Saturday, April 29, 2006
Some people say that “there is no such thing as a “good food” or “bad food”, just bad diets”. Usually after that they say something about another kind of low-fat, balanced diet which will let you reach your 100’ birthday in good health. Most of this “wonder diets” became sooner or later another dietetics mistake and are replaced by new ones, which, after some time, are also replaced, because of the new revelations in the dietetics. And so it goes on and on, making people who want to live healthy life more and more frustrated, but still believing that the most important thing is not what lands on their plate, but the amount of it. Today, when there are so many kinds of food on the market, we should not only care for the calories, but also look carefully at what we are actually eating. Difference between organic, conventional and genetically modified food We all know that organic food is healthy, conventional food is accessible and genetically modified food can be solution to the food problems around the world, but when asked for details only few people can answer precisely what this is all about. Organic food is produced using ecological methods of farming. That means no pesticides or fertilizers with synthetic ingredients for the plants and no growth hormones and antibiotics for the animals. When you buy certified organic food, you can be sure that all of the above won’t land in your stomach and affect your organism. However because of the slower production process and lesser efficiency this kind of the food is more expensive and even if all the farms would start its production it wouldn’t be enough to feed people all around the world. Conventional food is produced using almost all available technologies provided by the science, save genetic modifications. Still, because of the intense production process, many chemicals and medicines are involved to guarantee that crops or animals will grow at the appropriate rate. Some of these “stimulants” can be found in the final product which we buy and may affect our health (notably the growth hormones in meat). Anyway, conventional food can be found in almost every kitchen around the world and some of the scientists start to wonder how could we feel without this additional dose of antibiotics and artificial poisons which we involuntary eat. Genetically modified food is the most controversial. The process of growing it is similar to the conventional, the only difference is that in GM food a part of the DNA is transferred from another species in order to change its characteristics into desired one without some long-lasting and sometimes in vein inbreed process. All scientists working on GM food projects say that everything is under control, but a few accidents when transferred genes didn’t behave as they predicted show us that it may not be as safe as they want. The real advantages and flaws of the GM food will be known only after long time, all we know today is based only on theory and laboratory tests, not the real life.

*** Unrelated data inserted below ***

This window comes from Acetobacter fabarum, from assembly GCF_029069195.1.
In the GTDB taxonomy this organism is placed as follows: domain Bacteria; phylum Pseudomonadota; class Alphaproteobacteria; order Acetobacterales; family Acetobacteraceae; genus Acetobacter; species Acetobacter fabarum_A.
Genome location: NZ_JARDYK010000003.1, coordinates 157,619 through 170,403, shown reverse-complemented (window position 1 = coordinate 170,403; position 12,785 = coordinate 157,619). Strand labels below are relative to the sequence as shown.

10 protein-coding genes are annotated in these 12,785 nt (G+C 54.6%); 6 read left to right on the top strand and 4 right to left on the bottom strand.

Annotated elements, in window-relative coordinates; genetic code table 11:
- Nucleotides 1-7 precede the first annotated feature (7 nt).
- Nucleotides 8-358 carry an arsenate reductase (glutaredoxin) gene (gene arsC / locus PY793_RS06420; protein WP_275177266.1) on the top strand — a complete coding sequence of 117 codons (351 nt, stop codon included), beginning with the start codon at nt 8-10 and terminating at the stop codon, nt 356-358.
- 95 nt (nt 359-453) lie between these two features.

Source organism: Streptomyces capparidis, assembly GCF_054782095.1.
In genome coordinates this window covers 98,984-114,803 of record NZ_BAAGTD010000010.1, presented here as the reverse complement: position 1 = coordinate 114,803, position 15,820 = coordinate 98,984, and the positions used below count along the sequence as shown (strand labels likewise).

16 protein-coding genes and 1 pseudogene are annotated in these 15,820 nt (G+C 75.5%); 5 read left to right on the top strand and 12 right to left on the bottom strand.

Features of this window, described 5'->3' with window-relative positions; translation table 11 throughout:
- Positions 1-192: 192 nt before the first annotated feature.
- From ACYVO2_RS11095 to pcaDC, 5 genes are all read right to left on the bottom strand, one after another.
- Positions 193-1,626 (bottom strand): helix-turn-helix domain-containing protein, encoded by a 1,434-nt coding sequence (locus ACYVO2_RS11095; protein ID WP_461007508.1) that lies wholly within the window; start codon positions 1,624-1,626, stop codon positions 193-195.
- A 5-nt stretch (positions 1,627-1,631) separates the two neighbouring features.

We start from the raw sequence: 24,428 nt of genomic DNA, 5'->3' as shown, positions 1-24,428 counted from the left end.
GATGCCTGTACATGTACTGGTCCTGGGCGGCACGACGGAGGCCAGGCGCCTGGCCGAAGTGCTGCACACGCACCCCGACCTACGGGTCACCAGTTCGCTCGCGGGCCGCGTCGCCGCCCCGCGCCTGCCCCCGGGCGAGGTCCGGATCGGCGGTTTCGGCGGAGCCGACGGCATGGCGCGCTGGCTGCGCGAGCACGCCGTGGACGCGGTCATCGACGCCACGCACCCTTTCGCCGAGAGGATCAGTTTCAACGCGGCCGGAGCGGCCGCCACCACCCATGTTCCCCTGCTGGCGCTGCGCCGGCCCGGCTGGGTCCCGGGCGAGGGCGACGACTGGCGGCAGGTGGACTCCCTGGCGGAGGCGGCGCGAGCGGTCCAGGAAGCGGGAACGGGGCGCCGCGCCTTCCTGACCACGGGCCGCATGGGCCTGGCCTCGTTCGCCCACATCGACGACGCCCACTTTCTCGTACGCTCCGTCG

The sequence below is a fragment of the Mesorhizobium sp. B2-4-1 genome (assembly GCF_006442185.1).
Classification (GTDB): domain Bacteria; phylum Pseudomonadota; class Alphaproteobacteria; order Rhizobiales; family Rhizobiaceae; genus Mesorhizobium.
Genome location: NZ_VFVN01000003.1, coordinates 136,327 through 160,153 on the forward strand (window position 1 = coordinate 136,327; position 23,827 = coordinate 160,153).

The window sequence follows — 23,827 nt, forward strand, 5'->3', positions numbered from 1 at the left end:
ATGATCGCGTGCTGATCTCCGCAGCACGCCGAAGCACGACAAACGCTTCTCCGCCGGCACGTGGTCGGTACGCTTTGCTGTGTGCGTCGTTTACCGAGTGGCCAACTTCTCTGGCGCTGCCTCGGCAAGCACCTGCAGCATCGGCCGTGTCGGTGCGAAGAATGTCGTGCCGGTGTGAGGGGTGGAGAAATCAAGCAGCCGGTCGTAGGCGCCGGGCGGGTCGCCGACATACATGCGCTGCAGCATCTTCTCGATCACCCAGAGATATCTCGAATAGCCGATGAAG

Steven Cox is an expert on the quality of the food we eat. He educates via seminars and his website by promoting healthy eating habits rather than diets. Visit http://www.berkeleyfood.org to find out more about sustainable healthy living.
Friday, April 28, 2006
Why have I brought up the topic of staph? Because I, unfortunately, am currently battling an infection of staph which has caused another infection called Cellulitis. What is that? Well, I have my entire left thigh red, swollen, hot as heck, and blistered, as if I had a severe sunburn. It may have started with an irritated hair follicule. My infection is in a common area, the leg, but cellulitis can be on the face or anywhere else on your body. If I hadn't gone to the doctor two weeks ago, I could be facing potentially life threatening consequenses.